Want to learn how to play Stairway to Heaven on the guitar?  Having audio and video might make a music book a better bet.

What if you were reading A Midsummer Night’s Dream and you could see a clip of Jimmy Cagney as Bottom?  Okay, maybe that’s not such a good idea (and that was a real movie, by the way).

I don’t think this is going to be a big segment, but I do think there is a small market for it.  That sounds like famous last words, but we’ll see…

This post by Bufo Calvin originally appeared in the I Love My Kindle blog.


Flash! I try the PDF zoom

June 28, 2010

Flash! I try the PDF zoom

One of the new features in the Kindle version 2.5 upgrade is the ability to zoom and pan on pdfs (portable document format) files.

I’ve used pdfs on my Kindle quite a bit: the curricula we use at work are in a pdf format, and having it on my Kindle has been great.  I’ve generally converted them (Amazon will do that for you for free) to a fully functional Kindle file.

That way, I can search (which I definitely want to be able to do), make notes, and, importantly to me, use text-to-speech.  I find that listening to it in the car on the way to a class can be a great way for a quick review.  Oh, I wouldn’t learn it that way initially, but it’s a good refresher.

When our Kindle 2s got native pdf reading in a previous update, I tried it…but found it wasn’t really for me.

I don’t tend to read a lot of books that have heavy-duty graphs or intricate images.  Since we’ve had the Kindle for PC option, I’ve used that to look at images, when necessary.

Honestly, the unconverted pdfs just tend to be too small for me to see well.

Well, intrepid explorer that I am, I thought I’d try the zoom for you.  😉

We were going on a walk through a large park where they had installed some art exhibits.  The walk was going to be a couple of miles or more.

I downloaded a pdf of the map the park had provided.  The map was 2,277 KB.  I also had it sent directly to the Kindle (I was in a bit of a hurry).  Pop quiz: how much did it cost me (a US Kindleer using US wireless) to send that document directly to my Kindle?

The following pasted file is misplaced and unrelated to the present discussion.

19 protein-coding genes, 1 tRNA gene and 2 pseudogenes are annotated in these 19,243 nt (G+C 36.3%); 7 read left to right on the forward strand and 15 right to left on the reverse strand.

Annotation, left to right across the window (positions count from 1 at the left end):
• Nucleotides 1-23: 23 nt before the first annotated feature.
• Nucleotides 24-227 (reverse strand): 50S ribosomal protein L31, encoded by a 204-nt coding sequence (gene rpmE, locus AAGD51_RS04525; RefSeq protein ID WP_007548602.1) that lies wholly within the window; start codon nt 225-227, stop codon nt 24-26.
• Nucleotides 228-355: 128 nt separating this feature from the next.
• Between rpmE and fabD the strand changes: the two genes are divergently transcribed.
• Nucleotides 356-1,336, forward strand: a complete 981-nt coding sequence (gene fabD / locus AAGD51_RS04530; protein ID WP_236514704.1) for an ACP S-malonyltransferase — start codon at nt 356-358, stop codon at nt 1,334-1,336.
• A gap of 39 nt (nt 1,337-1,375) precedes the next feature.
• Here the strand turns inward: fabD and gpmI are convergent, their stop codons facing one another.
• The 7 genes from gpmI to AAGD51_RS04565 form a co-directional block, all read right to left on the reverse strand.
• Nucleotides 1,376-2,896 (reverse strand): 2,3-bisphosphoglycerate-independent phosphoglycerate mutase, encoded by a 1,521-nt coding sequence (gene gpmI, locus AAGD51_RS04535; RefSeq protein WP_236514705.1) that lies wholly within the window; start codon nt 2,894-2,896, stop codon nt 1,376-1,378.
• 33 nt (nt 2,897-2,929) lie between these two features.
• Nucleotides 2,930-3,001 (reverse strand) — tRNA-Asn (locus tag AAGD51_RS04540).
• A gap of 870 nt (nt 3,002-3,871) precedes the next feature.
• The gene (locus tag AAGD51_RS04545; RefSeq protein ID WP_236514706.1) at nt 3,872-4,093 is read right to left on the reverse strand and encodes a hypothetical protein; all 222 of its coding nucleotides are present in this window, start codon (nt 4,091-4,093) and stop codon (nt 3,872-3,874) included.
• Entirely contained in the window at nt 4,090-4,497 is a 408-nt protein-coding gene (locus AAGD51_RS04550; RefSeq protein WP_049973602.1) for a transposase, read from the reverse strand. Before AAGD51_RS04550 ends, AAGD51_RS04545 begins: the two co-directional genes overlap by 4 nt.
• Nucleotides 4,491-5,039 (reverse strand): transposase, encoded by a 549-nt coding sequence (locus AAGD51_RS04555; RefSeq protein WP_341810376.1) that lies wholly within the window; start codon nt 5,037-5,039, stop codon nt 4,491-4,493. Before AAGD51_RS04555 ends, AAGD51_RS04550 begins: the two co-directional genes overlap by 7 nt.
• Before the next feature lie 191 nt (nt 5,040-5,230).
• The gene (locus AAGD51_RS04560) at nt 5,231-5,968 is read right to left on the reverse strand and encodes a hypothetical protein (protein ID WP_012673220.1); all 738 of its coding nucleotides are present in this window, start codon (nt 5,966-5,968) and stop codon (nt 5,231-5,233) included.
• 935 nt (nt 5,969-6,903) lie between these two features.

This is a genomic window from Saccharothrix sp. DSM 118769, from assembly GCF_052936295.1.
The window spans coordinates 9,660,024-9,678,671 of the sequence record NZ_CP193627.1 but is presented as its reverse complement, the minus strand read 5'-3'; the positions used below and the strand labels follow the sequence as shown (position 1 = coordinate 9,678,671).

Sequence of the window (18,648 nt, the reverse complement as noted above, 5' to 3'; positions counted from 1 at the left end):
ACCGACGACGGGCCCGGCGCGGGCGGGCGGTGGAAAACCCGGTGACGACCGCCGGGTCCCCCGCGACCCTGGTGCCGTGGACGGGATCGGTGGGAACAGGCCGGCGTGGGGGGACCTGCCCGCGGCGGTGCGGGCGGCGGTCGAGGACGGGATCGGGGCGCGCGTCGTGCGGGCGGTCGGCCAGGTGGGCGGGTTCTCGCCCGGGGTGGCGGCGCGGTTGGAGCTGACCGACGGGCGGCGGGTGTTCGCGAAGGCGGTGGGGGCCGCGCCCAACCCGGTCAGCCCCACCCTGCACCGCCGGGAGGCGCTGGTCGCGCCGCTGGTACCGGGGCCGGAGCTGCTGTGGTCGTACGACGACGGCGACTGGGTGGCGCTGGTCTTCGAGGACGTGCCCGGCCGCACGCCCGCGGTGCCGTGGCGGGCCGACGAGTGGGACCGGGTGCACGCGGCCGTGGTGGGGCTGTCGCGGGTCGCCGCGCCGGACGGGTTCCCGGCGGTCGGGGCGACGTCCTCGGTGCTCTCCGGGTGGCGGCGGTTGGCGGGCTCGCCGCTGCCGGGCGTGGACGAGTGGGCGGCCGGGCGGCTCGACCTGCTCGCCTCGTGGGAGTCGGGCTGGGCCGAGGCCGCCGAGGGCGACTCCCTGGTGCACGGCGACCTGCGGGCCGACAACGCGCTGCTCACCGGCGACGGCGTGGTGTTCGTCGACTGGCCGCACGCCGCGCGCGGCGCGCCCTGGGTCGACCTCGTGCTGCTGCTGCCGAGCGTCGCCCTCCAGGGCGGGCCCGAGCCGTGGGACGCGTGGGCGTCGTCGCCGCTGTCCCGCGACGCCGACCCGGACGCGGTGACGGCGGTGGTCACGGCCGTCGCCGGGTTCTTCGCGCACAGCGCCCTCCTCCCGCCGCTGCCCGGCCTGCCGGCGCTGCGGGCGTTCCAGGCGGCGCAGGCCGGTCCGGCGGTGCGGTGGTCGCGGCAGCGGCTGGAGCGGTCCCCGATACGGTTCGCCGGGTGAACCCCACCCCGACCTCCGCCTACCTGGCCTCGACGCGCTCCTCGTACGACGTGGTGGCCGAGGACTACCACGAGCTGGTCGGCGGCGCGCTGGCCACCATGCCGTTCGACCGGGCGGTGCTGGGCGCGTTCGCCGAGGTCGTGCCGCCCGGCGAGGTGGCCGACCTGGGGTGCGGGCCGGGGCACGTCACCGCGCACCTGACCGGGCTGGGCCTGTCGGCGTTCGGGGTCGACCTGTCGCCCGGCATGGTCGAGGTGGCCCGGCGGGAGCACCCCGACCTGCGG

Forty-five cents: fifteen cents per meg (roughly a thousand kb), rounded up.

I wasn’t able to see how long it took for it to be sent, but even converting a file, it’s usually under a minute or so for me.  In the beginning with the Kindle 1, it could take hours, but that hasn’t been my experience in…oh, certainly months.

Here was the first negative: it literally took about twenty-two seconds to open the file.  It filled the screen, with some white (and I use that term loosely…whatever color the normal background it) border space.  The text was much too tiny for me to read…I would say I would have needed a magnifying glass, if it was on paper.

The next thing was to try the zoom.  I hit the Aa button.  My choices were:

  • fit-to-screen (the default)
  • 150%
  • 200%
  • 300%
  • actual size

I chose 200%.  I got a selection box, which I could move around with my 5-way.

Tip: if you hold down the shift (up arrow key) when using the 5-way, you can make in move in much smaller increments. 

 Here was another negative: it took more than twenty seconds (again) for it to enlarge that section 200%. 

A positive: once it was enlarged, it looked great!  I could read everything just fine, and had someone else look at it: yep, no problems. 

There are also “position bars” along the bottom and right-hand edges to show you if there is more above you, below you, to your right and to your left.  That was helpful.